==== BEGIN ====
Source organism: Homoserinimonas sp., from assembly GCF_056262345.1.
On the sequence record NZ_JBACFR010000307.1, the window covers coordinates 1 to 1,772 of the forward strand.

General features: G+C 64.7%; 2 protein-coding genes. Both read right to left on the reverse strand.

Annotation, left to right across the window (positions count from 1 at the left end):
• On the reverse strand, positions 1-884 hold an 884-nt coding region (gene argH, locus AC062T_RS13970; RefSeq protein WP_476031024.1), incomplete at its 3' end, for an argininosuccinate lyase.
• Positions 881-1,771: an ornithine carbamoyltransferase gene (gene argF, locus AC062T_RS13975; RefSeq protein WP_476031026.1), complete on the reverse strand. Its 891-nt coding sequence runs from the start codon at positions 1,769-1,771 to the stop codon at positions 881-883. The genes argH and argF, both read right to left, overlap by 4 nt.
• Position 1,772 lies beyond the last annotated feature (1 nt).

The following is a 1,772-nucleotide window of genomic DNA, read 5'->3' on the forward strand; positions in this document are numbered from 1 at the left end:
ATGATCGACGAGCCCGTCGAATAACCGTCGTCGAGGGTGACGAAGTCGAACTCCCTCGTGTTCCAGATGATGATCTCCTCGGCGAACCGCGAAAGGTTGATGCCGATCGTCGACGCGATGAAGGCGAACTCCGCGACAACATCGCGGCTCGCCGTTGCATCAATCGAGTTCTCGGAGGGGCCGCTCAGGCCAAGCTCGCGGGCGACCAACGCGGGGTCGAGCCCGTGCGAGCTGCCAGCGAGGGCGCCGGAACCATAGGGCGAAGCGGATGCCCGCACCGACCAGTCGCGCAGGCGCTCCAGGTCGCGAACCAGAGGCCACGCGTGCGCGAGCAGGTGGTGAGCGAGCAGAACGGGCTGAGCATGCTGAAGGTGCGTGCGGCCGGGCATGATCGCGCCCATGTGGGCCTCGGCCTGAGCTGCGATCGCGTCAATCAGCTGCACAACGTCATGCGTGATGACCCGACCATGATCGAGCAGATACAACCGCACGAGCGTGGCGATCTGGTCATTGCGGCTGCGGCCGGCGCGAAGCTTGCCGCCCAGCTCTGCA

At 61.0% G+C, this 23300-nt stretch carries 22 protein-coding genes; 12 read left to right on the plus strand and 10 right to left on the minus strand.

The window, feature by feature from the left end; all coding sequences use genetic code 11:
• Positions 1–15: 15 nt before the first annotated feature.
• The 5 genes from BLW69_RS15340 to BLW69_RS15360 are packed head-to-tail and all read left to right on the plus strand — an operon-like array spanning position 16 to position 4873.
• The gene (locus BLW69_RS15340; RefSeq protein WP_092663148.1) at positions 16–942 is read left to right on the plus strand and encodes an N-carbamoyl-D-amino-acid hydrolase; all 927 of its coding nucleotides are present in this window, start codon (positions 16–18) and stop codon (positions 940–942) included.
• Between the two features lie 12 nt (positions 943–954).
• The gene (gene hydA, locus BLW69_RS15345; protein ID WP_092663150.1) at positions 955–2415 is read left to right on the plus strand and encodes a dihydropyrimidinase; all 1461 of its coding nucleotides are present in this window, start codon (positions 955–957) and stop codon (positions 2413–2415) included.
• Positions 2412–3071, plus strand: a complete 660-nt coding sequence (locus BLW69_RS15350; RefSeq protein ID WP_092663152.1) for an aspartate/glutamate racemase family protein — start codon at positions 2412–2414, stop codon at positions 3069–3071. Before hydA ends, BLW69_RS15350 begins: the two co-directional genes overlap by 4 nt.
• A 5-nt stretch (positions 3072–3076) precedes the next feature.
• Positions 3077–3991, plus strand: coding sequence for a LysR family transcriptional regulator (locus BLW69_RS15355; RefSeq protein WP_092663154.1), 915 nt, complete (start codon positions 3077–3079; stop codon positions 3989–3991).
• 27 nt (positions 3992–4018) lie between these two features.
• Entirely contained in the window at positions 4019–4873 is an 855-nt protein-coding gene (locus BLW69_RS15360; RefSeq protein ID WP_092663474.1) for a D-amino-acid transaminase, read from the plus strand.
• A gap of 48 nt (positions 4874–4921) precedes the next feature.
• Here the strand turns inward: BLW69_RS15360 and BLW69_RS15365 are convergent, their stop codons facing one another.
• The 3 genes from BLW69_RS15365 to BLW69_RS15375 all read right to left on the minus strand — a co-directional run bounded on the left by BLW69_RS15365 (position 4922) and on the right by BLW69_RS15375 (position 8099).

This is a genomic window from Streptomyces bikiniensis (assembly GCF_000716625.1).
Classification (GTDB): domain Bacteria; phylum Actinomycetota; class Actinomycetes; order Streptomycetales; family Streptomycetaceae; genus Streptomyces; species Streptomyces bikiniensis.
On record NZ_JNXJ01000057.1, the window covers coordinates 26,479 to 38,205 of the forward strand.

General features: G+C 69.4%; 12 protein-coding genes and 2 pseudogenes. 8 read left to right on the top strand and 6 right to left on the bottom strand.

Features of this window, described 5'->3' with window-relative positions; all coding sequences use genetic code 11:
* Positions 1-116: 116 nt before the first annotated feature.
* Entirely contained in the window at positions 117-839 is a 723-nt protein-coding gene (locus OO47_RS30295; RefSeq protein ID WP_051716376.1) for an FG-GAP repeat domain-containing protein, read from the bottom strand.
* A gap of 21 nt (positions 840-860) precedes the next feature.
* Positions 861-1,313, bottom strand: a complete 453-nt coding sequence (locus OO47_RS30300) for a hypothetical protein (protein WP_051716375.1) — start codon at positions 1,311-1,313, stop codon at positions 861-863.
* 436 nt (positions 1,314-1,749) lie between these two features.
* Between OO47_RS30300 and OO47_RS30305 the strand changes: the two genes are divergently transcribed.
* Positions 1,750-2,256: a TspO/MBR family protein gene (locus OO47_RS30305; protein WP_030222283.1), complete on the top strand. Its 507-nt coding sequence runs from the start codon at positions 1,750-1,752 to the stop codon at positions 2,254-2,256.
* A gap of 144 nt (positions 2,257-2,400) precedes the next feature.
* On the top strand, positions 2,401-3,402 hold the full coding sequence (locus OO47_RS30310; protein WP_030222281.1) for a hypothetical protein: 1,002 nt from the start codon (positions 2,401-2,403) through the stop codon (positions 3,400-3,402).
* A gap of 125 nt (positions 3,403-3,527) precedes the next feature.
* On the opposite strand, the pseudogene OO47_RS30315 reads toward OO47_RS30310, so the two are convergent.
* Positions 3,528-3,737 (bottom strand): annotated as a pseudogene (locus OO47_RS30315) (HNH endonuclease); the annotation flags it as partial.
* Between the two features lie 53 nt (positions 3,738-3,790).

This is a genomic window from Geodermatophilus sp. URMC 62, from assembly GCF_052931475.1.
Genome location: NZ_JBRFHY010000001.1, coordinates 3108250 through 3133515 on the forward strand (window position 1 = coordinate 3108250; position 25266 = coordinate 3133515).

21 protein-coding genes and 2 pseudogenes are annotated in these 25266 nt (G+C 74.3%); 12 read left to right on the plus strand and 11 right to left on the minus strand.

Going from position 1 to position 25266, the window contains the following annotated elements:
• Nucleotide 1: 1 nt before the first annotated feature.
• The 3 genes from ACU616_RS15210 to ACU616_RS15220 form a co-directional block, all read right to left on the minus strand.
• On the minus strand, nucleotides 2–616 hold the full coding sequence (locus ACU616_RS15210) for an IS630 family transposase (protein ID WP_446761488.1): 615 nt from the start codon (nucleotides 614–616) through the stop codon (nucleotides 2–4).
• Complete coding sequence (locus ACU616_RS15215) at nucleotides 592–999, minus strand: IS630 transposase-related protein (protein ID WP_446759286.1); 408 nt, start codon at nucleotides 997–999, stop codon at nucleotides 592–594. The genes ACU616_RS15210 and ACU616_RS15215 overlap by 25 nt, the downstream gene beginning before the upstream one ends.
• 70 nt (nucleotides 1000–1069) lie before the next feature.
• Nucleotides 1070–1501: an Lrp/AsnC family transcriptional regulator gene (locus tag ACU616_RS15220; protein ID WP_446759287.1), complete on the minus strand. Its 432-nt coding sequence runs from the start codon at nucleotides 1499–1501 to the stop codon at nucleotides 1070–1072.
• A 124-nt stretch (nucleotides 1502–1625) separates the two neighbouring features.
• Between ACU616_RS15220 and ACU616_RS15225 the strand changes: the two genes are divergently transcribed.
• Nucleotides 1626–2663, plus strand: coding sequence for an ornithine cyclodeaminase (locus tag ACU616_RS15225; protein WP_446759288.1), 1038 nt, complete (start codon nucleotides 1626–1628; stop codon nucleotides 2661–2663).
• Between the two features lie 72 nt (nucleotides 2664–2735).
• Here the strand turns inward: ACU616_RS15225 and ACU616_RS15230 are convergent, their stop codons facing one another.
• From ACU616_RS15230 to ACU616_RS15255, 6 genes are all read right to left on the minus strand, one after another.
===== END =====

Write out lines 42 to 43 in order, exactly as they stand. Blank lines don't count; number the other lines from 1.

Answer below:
* Between the two features lie 53 nt (positions 3,738-3,790).

This is a genomic window from Geodermatophilus sp. URMC 62, from assembly GCF_052931475.1.